Today almost every organization has adopted cloud computing technology into their ecosystem to secure the services simply and rapidly. The inevitable rise the technology raises a question that how will on-demand IT will evolve through the next ten years?
Some say that the cloud should be used as a platform for innovation, some say the focus should be on developing localized cloud services. Whereas some experts have quite a different opinion – ‘Consider how online will be the default setting for business operations’ or ‘Keep an eye on the developing capability of staff and providers.’
Below are the views of 4 different industry experts on the rising planet of the cloud.
• Gregor Petri is Research Vice President at Gartner.
• He believes that CIOs who are looking forward to embracing the cloud should go beyond lifting and shifting prevailing tech-applications.
• They should concentrate on disruption instead of thinking about the cloud as a space that runs present applications.
• Petri said, “Focus on a much more applied level of functionality. Look for areas where you can use the cloud as a platform to create unique functionality and special experience. Many of these experiences will be digital.”
• Further, he added, “And to do that, you need a slew of supporting services, like voice, search and databases and many of those will be best-supported by the cloud, rather than traditional hardware. Only do what you want to yourself as a business; consume the rest as a service.”
• He foresees the future of the cloud as a platform for innovation.
• He asserted that CIOs will use on-demand IT resources as a platform to run emerging technologies including AI/ML and quantum computing.
• Petri also said, “We’ll be running lots of things in businesses we don’t even have today. These are quite compute-intensive technologies and to get that resource on-premise is a big hurdle. These technologies will also be associated with bursts of activity, so not having to own hardware is attractive.”
Alex von Schirmeister
• Alex von Schirmeister is Chief Digital, Technology and Innovation Officer at RS Components.
• Talking about his firm he said, “The cloud gives my firm service flexibilities and cost efficiencies that were previously unavailable.”
• Schirmeister believes that CIOs thinking of moving to the cloud in the future will anyway encounter non-IT executives who believe embracing on-demand IT pinned with business risk.
• He says “If a large cloud-based service goes down, it can wipe out the operational activities of entire companies or even industries. Compliance is also a concern for executives, especially when it comes to the General Data Protection Regulation and the geographical location of data.”
• As governments trying to legislate for the storage and use of data, the regulatory guidelines of running cloud arrangements are expected to increase in the future.
• As an impact of such continuous legislation, CIOs should consider building much more localized services.
• Alex said, “I do think there will increasingly be a notion where various companies start looking at private clouds or virtual clouds that are contained within certain boundaries and barriers. It may be a cloud but it may sit in a specific region or country, but we’ll continue to see an evolution in the form of cloud technology.”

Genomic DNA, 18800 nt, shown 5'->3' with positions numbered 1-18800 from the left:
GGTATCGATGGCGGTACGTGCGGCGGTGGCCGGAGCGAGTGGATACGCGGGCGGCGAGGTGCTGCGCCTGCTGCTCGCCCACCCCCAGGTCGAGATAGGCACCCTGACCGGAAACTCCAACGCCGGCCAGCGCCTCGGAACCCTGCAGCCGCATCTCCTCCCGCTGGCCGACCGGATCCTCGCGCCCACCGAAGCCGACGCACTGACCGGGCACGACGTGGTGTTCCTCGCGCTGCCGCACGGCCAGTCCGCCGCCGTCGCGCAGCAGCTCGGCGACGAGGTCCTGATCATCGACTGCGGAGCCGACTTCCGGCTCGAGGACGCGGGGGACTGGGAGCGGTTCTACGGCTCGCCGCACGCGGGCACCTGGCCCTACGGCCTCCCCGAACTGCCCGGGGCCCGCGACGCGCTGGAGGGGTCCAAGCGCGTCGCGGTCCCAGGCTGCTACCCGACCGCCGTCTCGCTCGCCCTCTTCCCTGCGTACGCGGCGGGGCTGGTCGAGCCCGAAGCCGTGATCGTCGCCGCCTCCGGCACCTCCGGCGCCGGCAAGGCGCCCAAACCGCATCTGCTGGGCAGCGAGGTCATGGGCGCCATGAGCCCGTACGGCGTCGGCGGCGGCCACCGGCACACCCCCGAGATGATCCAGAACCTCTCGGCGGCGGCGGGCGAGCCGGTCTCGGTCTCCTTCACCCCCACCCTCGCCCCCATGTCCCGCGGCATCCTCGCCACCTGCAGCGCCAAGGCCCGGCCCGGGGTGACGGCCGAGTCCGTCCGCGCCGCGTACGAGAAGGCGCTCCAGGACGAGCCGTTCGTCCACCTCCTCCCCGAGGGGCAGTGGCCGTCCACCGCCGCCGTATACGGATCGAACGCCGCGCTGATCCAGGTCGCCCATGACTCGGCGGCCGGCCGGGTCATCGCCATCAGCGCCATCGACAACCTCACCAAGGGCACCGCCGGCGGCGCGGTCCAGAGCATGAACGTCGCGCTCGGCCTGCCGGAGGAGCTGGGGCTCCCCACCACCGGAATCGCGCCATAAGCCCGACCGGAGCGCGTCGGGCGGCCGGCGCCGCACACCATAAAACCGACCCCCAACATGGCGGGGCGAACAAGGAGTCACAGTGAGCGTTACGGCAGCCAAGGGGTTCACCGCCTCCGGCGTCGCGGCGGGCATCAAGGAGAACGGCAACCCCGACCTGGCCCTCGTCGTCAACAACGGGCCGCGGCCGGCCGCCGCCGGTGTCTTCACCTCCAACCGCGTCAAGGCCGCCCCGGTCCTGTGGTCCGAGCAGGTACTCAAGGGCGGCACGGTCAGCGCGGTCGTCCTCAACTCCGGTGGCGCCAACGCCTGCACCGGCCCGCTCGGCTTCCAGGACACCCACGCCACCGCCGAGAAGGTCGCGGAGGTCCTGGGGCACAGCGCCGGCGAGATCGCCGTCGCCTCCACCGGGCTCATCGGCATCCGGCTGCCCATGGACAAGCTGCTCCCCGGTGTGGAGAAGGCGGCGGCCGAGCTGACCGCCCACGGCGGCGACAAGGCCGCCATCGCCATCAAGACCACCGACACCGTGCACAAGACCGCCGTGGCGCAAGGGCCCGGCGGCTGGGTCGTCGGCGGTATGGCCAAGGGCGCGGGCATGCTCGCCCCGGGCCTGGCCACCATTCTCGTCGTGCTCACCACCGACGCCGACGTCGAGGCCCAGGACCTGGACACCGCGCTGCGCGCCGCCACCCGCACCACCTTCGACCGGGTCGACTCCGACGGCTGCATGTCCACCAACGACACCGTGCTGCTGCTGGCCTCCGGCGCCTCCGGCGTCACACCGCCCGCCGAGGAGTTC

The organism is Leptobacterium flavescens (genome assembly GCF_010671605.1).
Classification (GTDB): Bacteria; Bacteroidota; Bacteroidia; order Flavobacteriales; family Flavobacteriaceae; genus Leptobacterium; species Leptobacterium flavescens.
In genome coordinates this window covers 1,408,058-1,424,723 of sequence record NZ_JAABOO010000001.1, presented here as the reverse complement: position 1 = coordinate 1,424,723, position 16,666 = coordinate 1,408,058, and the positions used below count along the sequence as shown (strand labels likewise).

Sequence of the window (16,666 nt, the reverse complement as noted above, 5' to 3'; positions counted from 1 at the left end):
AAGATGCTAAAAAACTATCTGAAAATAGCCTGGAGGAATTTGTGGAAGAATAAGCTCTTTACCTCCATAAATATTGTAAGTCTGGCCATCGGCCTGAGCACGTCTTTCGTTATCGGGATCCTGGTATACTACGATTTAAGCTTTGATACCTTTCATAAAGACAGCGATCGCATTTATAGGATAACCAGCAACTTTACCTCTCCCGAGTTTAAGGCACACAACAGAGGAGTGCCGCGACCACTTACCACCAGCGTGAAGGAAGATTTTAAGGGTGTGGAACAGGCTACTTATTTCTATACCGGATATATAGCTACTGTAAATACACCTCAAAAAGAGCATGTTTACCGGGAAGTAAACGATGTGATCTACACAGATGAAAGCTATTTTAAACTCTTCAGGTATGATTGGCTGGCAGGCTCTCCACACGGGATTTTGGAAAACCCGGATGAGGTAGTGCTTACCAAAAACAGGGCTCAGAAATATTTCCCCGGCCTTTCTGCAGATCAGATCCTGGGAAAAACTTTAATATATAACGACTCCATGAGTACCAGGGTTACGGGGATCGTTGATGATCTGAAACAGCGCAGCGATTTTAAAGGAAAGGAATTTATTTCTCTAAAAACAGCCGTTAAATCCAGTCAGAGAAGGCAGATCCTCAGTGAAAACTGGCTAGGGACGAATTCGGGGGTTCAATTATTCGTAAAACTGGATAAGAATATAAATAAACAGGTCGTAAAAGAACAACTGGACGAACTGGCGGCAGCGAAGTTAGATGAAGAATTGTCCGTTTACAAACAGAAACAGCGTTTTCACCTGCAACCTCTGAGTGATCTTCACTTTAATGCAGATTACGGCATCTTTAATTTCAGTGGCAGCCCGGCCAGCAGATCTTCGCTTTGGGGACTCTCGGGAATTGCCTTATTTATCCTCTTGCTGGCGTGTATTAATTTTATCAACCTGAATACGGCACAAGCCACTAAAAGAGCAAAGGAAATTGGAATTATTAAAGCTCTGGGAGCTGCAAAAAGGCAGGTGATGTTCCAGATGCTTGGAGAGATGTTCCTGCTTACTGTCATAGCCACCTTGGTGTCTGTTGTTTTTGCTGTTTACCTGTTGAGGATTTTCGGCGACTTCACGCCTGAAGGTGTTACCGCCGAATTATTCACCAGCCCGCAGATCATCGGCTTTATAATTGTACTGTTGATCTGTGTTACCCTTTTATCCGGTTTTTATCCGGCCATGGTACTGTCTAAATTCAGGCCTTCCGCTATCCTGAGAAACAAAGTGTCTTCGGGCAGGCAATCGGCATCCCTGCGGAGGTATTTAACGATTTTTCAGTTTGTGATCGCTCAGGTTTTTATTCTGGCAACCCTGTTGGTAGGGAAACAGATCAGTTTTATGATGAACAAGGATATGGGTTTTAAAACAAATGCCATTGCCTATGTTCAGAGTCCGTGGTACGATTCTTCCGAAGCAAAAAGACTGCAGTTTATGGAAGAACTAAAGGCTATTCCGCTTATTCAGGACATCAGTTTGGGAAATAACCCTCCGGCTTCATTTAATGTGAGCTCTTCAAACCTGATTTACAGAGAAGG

• Kevin Curran is Professor of Cybersecurity at Ulster University and Senior IEEE, member.
• He believes that the definition of the cloud is ‘a scalable foundation for the elastic use of infrastructure which has served a useful purpose in the initial move on demand.’
• Considering the changes in the business industry CIOs should recognize the new definition of the cloud which means bucking up for a future where what goes online stays online.
• Kevin said, “Currently, most things are offline by default but being online and connected will become the default for everything. This points to a future where every device will simply connect to the cloud. 5G will support this – it might be fast, but it’s most impressive feature is its enormous capacity.”
• He further said, “The cloud will be the foundation of devices that use data at the edge of the network and AI will benefit as a result. We will experience more natural interactions with computers; a superintelligence. This resource combined with fast 5G will serve us with a powerful form of computing that was previously in the realm of science fiction.”
• Alex Hilton is Chief Executive of Not-for-Profit Industry Body Cloud Industry Forum.
• Alex says that the speed of disruptive innovation is very major that any way to predict what the cloud might look like in the coming decade is meaningless.
• CIOs continuous march will maintain the rate of transformation in the industry.
• He said, “There is a distinct problem with the pace of change for most businesses. In truth, many organizations are not yet on the right trajectory. The constantly evolving technology landscape makes it very difficult for business leaders to move quickly, knowing which horse – in terms of cloud provider – to back.”
• Hilton asserted that his organization has witnessed big change during the last 10 years as the company tracked the shift of vendors to on-demand IT.
• He believes that CIOs should keep an eye on both the skills of their internal IT teams and external cloud providers.
• He said, “Successful companies will be those that embrace disruption – and that will be as true in the future for CIOs as it is for cloud providers.”
• He further added, “Technology skills shortages around the cloud are evident and many of the success stories are from companies who deliver disruptive new ways of thinking or addressing a business need. The providers with foresight and the willingness to invest and be agile will be the winners in the future.”